NGA Director Says AI, Modernization Among Key Policy Pillars

Robert Sharp, Director of the National Geospatial-Intelligence Agency (Credit: USGIF)

Vice Admiral Robert Sharp, director of the National Geospatial-Intelligence Agency (NGA), said today that modernizing the agency’s IT infrastructure and hastening the adoption of automation and artificial intelligence technologies are key pillars of NGA’s “Mission Tomorrow” objectives that the agency has set out in its 2025 strategy.

Speaking at the GEOINT Symposium on June 3, Sharp explained tweaks he made to NGA’s 2025 strategy since he took over as head of the agency earlier this year. He said the updated strategy is “not radically different” than what had been in place, but that the new version ties more firmly into larger defense and intelligence policies.

Sharp dubbed the updated strategy “version 1.1,” and said it “still emphasizes the same basic four strategic goals and priorities – in simple terms, it focuses on people, partnerships, mission today and mission tomorrow.”

The IT modernization goals fall squarely in the last of those four areas, and into the agency’s primary duty of providing “timely insight into opportunities for, and threats to, our national security,” Sharp said.

“NGA needs to mitigate the element of surprise by improving its ability to understand the world – and anticipate future events. So, we have to ensure our people and our partners have what they need to conduct our mission not only today, but tomorrow,” he said.

To accomplish that, Sharp said NGA is “committed to modernizing our IT infrastructure, collection services, networks, training and business practices.” He added, “We’ve got to keep up with the deluge of data that’s on the horizon – or in some regards, already here.”

To the industry-heavy crowd at the GEOINT Symposium, Sharp said “If you’re looking for an area to partner with us, I highly recommend you focus on Artificial Intelligence, Automation and Augmentation – what we call AAA.”

“Our goal is to partner with machines so that we can make best use of the exponential growth in volume and source of data, letting machines do what machines do well and analysts do what analysts do even better – think critically and solve problems.”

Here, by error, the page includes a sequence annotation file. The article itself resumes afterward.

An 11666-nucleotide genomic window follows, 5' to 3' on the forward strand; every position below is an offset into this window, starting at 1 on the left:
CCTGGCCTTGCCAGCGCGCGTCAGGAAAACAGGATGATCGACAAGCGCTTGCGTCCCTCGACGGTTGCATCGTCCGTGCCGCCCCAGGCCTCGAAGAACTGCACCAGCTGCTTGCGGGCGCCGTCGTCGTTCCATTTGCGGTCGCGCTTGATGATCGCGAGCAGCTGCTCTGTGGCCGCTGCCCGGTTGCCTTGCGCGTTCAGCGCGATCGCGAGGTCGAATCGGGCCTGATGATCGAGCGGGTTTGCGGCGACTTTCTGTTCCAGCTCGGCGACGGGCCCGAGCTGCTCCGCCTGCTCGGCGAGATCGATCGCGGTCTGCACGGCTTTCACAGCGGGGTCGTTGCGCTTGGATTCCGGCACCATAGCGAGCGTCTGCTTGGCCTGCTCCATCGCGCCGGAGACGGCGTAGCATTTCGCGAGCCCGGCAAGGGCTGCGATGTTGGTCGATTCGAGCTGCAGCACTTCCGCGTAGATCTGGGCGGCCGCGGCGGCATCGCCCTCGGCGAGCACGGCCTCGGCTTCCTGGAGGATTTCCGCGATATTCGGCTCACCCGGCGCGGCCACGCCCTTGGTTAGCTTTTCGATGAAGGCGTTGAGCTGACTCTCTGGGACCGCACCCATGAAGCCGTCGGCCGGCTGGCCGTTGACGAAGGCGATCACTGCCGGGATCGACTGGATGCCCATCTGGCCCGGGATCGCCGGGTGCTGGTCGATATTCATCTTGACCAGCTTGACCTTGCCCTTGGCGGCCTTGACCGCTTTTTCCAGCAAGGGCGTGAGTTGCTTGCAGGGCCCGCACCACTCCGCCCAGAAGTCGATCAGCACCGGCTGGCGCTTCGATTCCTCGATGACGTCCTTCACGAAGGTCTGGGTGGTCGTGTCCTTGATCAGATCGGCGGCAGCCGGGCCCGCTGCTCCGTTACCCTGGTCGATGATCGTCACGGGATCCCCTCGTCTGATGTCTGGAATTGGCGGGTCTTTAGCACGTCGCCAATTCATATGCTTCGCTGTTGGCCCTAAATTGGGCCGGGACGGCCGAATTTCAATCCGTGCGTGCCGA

In an interview following his speech, Sharp declined to address specific budget implications of the move to modernize IT and develop further advanced technologies, but said he was committed to “fight for resources” from Congress to accomplish those aims, and has proposed a “phased” approach to tackling the modernization mission.

He also said NGA is “taking advantage of commercial capabilities … That’s a growth area for us.” Sharp said his agency has joined in AI-development efforts with the Defense Department, and that it sees automation as a way to drive cost savings.

“I want omniscience on demand,” he declared. “I want the people developing sensors and services to help solve our problems.”

No less important among the agency’s top goals, Sharp said, are the agency’s efforts to improve on the personnel front. He said the agency’s “first priority is taking care of our greatest asset – our people,” and that NGA is taking a range of actions to improve recruiting and retention, including boosting its annual intern additions to about 300 this year, up from 56 in FY2015.

“And we’re concentrating on creating the environment where our people want to stay on the team – where they’re properly resourced, where their families are taken care of, where we’ve set the conditions for them to contribute, to grow, and to succeed, where barriers preventing them from ‘being all they can be’ are removed,” he said.

Finally, Sharp emphasized the value of obtaining data from a large number of international sources, and said NGA has at least “some relationships” for that purpose with about 70 countries. He said agreements for data collection, at least on the map-data level, are usually brokered directly with foreign governments, and then may spread out to “friends of friends” of those governments as well.

“The more we can work at expanding that the better off we will be,” he said.

On a more personal level, Sharp said he was “thrilled and excited” to head NGA after about 100 days on the job. “I come to work filled with joy each and every day.”

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